A Lot or a Little?
What you will—and won't—find in this TV show.
Viewers can learn how American products like Campbell's soup, Sam Adams beer, and Yankee Candles are made.
Celebrates the ingenuity and strong work ethic of the American manufacturing industry.
Positive Role Models
Ratzenberger expresses respect and admiration for the employees of each company. He is also quick to jump in and work at each location.
Violence & Scariness
Some factory scenes include shots of welding or hot ovens, but workers always wear ample protective gear.
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Products & Purchases
The featured companies (Gibson Guitars, Harley-Davidson, Campbell's, Airstream, Titleist, Brooks Brothers, Hallmark, Serta, etc.) get lots of publicity, but not really in a commercial way -- instead, the focus is always on the quality and craftsmanship of the products shown.
Drinking, Drugs & Smoking
Occasionally the series highlights beer manufacturers like Anheuser-Busch.
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Parents Need to Know
Parents need to know that the brisk pace of this documentary-style series (each 30-minute episode covers three different factories) makes it a great choice to share with grade-schoolers -- or any other viewers with short attention spans for educational programming. Factory tours and easy-to-understand explanations of the manufacturing process are both informative and entertaining. Kids will be especially intrigued by episodes that highlight products they're familiar with -- like Necco candies or Crayola crayons. Viewers of all ages are likely to gain a new respect for the hard work, ingenuity, and craftsmanship that allow the featured factories to turn out their products.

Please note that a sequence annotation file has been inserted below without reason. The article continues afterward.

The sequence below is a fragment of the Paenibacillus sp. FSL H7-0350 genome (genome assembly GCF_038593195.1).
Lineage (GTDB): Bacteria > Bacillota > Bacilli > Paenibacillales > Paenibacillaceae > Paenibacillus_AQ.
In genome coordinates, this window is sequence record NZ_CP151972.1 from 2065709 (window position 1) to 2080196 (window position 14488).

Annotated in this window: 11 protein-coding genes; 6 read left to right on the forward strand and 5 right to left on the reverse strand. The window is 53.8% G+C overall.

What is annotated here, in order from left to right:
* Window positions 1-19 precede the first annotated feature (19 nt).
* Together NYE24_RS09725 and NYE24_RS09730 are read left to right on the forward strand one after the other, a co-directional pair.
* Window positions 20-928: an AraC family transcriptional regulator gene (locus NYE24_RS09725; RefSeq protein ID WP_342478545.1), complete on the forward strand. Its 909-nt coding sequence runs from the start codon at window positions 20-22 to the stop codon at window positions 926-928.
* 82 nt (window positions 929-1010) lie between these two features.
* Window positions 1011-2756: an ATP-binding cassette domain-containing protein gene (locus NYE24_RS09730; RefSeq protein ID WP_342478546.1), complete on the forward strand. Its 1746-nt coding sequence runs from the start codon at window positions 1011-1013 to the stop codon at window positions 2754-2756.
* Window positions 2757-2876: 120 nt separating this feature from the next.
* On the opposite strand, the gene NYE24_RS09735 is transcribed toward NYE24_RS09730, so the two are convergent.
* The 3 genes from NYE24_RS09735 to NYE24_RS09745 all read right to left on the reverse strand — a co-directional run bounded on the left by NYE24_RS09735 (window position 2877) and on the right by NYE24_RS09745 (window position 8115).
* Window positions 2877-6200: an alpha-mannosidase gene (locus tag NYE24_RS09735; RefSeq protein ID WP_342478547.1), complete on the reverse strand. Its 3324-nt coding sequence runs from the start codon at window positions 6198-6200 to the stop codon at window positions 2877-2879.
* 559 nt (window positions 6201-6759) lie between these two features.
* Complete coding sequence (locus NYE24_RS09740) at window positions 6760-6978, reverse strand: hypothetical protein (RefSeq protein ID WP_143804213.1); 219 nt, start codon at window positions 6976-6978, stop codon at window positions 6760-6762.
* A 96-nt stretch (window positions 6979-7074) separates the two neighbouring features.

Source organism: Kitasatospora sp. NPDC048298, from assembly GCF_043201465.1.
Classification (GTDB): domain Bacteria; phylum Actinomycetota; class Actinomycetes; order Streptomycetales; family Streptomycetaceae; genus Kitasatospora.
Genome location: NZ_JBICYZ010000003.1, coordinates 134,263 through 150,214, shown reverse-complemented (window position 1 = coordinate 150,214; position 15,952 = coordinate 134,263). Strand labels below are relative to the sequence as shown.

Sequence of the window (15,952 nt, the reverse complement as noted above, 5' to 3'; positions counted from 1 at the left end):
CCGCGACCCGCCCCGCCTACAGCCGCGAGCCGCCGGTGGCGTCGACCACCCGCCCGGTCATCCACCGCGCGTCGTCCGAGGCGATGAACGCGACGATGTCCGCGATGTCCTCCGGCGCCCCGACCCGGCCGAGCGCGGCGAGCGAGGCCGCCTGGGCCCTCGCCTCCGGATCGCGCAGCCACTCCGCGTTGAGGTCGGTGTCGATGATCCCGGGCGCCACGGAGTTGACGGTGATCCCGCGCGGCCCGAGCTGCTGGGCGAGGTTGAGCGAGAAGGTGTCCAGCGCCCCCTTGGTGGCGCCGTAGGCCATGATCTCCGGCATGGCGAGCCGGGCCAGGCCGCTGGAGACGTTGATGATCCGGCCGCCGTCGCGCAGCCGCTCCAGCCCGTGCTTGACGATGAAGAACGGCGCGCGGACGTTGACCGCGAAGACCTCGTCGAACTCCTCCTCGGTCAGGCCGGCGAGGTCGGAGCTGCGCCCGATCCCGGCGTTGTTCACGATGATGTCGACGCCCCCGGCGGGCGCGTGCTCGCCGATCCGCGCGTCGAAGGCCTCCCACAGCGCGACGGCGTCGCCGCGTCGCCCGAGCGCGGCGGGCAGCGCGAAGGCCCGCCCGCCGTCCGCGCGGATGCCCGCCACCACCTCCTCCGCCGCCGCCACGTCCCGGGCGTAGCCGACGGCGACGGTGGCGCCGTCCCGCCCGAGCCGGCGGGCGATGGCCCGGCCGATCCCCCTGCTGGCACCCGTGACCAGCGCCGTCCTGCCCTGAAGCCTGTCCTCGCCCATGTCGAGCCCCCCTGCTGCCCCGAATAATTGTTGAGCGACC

Is It Any Good?
There's a lot to like about this enjoyable series, not the least of which is Ratzenberger's natural ease in his role as host. His demeanor with the workers he meets is so effortless and respectful that watching him interact with them is like being a fly on the wall during a conversation between friends. He single-handedly succeeds in giving the series a personal touch that's often lacking in onscreen peers like How It's Made.
Made in America has an obvious educational angle -- you learn a lot watching how common items from salt to cookware are produced. But viewers of all ages also benefit from the respect the show pays to the hard work, craftsmanship, and ingenuity of blue-collar American workers, whose pride in their work shows in the products they create. Family-friendly to the hilt, Made in America's brisk pace caters nicely to the shorter attention spans of young kids and tweens. That said, teens and adults who like to know all the nitty-gritty details of the manufacturing process may feel like the show doesn't go deep enough.
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Research shows a connection between kids' healthy self-esteem and positive portrayals in media. That's why we've added a new "Diverse Representations" section to our reviews that will be rolling out on an ongoing basis. You can help us help kids by suggesting a diversity update.
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Our Editors Recommend
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